Unmoving protesters, armed with chants and signs, blocked the northbound lanes of Interstate 5 today for over an hour.
The protest was organized by the #NoDAPL Coalition, a Bellingham organization in protest of the Dakota Access Pipeline and more recently, President Donald Trump’s position on the project despite pushback from the Sioux Tribe.
The DAPL is a controversial proposed pipeline that would run through Sioux tribal land.
The freeway blocking involved numerous people, including coalition members, Western students and community members.
Some were linked together with each other by pieces of pipe, surrounded by peacekeepers, those wearing yellow and green vests around the protest group and others as the protest grew within the hour.
There was a heavy police presence, but no hostilities were exchanged between the protesters and law enforcement.
Senior Michaela Vendiola, an American cultural studies major, saw the presence of white allies as a major reason for the peaceful police interactions with the protestors.
“I was at the anti-Trump protest when they blocked Meridian out toward Lynden and the cops then were a lot more aggressive,” Vendiola said. “It’s interesting to see the difference when its majority people of color, versus how we have a lot of elderly white folks here today. That makes a big difference in the way that the police force handles the crowd.”
Michaela Vendiola attended with her mother Michelle, an organizer in the #NoDAPL Coalition.
Vendiola said the protest was in response to the Standing Rock Sioux Tribe’s call for increased action against the Dakota Access Pipeline Wednesday, Feb. 8.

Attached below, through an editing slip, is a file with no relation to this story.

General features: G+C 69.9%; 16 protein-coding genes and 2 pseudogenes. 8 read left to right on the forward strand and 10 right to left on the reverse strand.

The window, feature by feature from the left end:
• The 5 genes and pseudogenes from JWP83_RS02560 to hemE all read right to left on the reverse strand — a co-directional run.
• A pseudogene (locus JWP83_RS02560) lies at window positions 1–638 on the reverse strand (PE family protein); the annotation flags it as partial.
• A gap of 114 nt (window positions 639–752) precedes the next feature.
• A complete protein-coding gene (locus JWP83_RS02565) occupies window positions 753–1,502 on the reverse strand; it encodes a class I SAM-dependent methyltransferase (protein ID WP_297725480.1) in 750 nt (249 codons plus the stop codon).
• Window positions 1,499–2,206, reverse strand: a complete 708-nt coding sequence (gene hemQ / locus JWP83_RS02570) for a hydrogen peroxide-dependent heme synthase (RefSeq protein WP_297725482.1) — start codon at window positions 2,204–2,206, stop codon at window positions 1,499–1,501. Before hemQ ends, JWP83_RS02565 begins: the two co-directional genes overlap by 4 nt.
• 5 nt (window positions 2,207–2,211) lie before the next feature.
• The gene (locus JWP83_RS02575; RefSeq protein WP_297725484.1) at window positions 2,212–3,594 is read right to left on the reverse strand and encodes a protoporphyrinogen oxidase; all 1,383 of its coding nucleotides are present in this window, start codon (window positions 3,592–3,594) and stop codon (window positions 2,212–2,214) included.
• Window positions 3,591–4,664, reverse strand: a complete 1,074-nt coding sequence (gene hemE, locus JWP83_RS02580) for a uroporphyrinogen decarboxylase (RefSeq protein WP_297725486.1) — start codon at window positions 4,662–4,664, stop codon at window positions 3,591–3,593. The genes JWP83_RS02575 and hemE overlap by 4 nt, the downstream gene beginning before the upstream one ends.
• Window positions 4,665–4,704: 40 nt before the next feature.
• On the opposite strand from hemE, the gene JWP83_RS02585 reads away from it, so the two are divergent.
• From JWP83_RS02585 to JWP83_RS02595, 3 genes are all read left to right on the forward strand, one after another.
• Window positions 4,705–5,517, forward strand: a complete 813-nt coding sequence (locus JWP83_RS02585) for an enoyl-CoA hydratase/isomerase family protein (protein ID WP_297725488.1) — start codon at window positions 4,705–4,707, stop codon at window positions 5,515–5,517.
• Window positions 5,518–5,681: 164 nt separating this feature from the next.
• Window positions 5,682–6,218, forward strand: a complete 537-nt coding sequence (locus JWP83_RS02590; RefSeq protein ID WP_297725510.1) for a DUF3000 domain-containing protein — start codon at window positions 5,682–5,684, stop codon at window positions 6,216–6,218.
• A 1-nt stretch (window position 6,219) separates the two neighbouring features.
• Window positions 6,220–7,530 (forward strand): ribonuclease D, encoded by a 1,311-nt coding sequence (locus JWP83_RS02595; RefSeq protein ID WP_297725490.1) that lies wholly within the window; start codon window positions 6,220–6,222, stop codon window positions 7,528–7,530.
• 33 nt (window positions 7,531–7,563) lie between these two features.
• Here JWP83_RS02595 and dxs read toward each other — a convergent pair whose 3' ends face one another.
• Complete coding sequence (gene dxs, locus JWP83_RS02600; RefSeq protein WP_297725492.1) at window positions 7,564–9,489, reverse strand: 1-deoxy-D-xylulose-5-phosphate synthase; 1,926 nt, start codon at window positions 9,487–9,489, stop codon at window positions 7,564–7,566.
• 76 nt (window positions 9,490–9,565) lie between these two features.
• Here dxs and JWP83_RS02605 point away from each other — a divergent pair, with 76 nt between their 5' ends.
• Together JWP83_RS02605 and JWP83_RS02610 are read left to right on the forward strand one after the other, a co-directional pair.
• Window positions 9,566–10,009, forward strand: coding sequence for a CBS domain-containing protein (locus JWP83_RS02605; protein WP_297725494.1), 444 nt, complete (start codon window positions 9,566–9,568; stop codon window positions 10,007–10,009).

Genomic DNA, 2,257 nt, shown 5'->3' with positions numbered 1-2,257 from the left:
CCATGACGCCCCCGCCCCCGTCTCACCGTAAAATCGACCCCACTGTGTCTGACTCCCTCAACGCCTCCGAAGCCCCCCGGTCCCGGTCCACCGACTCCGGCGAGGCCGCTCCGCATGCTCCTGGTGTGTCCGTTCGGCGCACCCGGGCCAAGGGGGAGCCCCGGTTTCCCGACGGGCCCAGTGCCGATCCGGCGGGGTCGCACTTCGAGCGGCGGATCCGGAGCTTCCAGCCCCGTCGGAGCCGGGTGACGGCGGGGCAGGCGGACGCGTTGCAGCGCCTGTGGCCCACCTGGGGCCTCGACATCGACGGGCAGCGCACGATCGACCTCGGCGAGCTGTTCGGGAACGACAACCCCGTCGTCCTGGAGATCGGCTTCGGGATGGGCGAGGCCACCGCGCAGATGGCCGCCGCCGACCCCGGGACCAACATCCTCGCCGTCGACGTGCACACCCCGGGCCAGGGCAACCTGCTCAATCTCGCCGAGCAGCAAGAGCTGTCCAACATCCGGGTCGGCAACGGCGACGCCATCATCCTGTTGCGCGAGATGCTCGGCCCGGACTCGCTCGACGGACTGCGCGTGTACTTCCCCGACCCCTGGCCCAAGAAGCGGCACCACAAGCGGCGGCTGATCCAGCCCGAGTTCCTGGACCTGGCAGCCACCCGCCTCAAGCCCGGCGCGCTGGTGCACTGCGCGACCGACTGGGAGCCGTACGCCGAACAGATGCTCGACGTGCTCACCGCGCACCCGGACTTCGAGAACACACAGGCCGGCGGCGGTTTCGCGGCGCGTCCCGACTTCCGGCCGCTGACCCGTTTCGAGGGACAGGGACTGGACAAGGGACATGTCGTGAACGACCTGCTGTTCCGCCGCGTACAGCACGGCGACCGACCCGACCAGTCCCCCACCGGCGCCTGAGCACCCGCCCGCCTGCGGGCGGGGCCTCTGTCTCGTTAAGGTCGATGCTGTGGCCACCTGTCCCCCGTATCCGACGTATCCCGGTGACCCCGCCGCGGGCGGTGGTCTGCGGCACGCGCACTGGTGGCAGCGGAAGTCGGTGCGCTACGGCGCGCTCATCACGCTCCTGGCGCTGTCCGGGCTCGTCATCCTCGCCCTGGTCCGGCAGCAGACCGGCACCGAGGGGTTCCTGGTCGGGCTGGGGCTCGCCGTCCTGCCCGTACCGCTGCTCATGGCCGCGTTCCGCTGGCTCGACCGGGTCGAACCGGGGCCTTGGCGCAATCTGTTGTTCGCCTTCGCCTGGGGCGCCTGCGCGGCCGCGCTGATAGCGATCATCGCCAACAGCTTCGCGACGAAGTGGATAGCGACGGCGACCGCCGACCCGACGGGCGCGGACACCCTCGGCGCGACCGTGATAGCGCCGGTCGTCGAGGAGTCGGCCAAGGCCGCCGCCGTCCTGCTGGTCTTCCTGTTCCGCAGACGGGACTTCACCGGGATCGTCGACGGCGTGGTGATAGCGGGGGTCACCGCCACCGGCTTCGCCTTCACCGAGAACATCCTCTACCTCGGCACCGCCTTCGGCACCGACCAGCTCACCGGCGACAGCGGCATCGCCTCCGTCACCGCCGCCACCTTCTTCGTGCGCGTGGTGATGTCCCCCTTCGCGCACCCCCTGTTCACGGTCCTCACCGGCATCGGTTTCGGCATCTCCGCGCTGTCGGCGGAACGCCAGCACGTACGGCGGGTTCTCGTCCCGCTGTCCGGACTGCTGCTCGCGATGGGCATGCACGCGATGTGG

“I’m glad so many people from Bellingham and Western came out today,” Vendiola said.
While the coalition spearheaded the protest, members of the Socialist Alternative, Western’s club of students advocating against capitalism, also were involved.
“One of the things we aim to do, not necessarily as the #NoDAPL Coalition but as the Socialist Alternative, is we’re really careful about creating an effective protest,” Fairhaven College student Kaia Gran said.
Gran said protests such as blocking roads or shipments show people have the power and are in charge and in turn can make change with it.
In response to the criticism the protest may have inconvenienced a number of regular people, Vendiola pointed to the purpose of such protests.
“Our native communities are held up, physically blockaded like this throughout our lives,” Vendiola said.
The protest remained free from violence while protesters were blocking the freeway for an hour and while they were exiting the freeway and marching back to Civic Field, where they met before the protest.
The #NoDAPL Coalition’s next move is at the City Council meeting on Feb. 13, urging the city to divest from U.S. Bank. A petition to Mayor Kelli Linville and the Bellingham City Council was being signed when the protesters met at Civic Field.